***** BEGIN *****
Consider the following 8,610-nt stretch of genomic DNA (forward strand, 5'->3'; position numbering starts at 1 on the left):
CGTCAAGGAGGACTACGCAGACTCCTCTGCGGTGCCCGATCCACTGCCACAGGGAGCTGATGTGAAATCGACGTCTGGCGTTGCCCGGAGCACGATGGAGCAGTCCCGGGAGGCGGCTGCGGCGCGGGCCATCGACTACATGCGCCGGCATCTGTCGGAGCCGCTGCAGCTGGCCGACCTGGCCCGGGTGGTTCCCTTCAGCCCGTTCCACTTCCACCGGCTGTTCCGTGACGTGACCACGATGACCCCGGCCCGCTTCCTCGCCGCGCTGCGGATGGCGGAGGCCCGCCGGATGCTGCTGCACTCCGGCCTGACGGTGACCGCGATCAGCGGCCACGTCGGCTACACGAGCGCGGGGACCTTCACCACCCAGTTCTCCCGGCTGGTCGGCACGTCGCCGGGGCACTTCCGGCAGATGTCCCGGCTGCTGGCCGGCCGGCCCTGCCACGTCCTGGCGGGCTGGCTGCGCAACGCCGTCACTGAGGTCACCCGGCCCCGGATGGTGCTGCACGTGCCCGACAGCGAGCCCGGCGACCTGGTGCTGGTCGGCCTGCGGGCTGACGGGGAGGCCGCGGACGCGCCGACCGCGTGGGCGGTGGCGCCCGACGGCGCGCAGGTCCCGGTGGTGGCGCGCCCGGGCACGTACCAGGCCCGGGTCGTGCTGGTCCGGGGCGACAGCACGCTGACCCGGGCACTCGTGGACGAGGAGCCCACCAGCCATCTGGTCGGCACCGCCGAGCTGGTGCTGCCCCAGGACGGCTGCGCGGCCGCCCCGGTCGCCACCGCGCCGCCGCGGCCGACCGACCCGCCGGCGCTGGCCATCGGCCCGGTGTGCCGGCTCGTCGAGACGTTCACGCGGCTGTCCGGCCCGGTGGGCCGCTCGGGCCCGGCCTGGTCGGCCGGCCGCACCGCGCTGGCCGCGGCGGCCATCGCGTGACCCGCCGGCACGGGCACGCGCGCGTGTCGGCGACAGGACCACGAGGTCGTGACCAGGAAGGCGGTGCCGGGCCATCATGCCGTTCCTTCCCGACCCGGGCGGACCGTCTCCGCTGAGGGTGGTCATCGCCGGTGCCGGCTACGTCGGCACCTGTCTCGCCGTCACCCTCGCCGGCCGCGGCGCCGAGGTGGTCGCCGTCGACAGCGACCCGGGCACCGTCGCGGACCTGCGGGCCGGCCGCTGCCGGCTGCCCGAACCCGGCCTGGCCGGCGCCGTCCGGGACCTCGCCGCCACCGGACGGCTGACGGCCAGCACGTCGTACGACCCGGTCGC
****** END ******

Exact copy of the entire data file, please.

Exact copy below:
Consider the following 8,610-nt stretch of genomic DNA (forward strand, 5'->3'; position numbering starts at 1 on the left):
CGTCAAGGAGGACTACGCAGACTCCTCTGCGGTGCCCGATCCACTGCCACAGGGAGCTGATGTGAAATCGACGTCTGGCGTTGCCCGGAGCACGATGGAGCAGTCCCGGGAGGCGGCTGCGGCGCGGGCCATCGACTACATGCGCCGGCATCTGTCGGAGCCGCTGCAGCTGGCCGACCTGGCCCGGGTGGTTCCCTTCAGCCCGTTCCACTTCCACCGGCTGTTCCGTGACGTGACCACGATGACCCCGGCCCGCTTCCTCGCCGCGCTGCGGATGGCGGAGGCCCGCCGGATGCTGCTGCACTCCGGCCTGACGGTGACCGCGATCAGCGGCCACGTCGGCTACACGAGCGCGGGGACCTTCACCACCCAGTTCTCCCGGCTGGTCGGCACGTCGCCGGGGCACTTCCGGCAGATGTCCCGGCTGCTGGCCGGCCGGCCCTGCCACGTCCTGGCGGGCTGGCTGCGCAACGCCGTCACTGAGGTCACCCGGCCCCGGATGGTGCTGCACGTGCCCGACAGCGAGCCCGGCGACCTGGTGCTGGTCGGCCTGCGGGCTGACGGGGAGGCCGCGGACGCGCCGACCGCGTGGGCGGTGGCGCCCGACGGCGCGCAGGTCCCGGTGGTGGCGCGCCCGGGCACGTACCAGGCCCGGGTCGTGCTGGTCCGGGGCGACAGCACGCTGACCCGGGCACTCGTGGACGAGGAGCCCACCAGCCATCTGGTCGGCACCGCCGAGCTGGTGCTGCCCCAGGACGGCTGCGCGGCCGCCCCGGTCGCCACCGCGCCGCCGCGGCCGACCGACCCGCCGGCGCTGGCCATCGGCCCGGTGTGCCGGCTCGTCGAGACGTTCACGCGGCTGTCCGGCCCGGTGGGCCGCTCGGGCCCGGCCTGGTCGGCCGGCCGCACCGCGCTGGCCGCGGCGGCCATCGCGTGACCCGCCGGCACGGGCACGCGCGCGTGTCGGCGACAGGACCACGAGGTCGTGACCAGGAAGGCGGTGCCGGGCCATCATGCCGTTCCTTCCCGACCCGGGCGGACCGTCTCCGCTGAGGGTGGTCATCGCCGGTGCCGGCTACGTCGGCACCTGTCTCGCCGTCACCCTCGCCGGCCGCGGCGCCGAGGTGGTCGCCGTCGACAGCGACCCGGGCACCGTCGCGGACCTGCGGGCCGGCCGCTGCCGGCTGCCCGAACCCGGCCTGGCCGGCGCCGTCCGGGACCTCGCCGCCACCGGACGGCTGACGGCCAGCACGTCGTACGACCCGGTCGC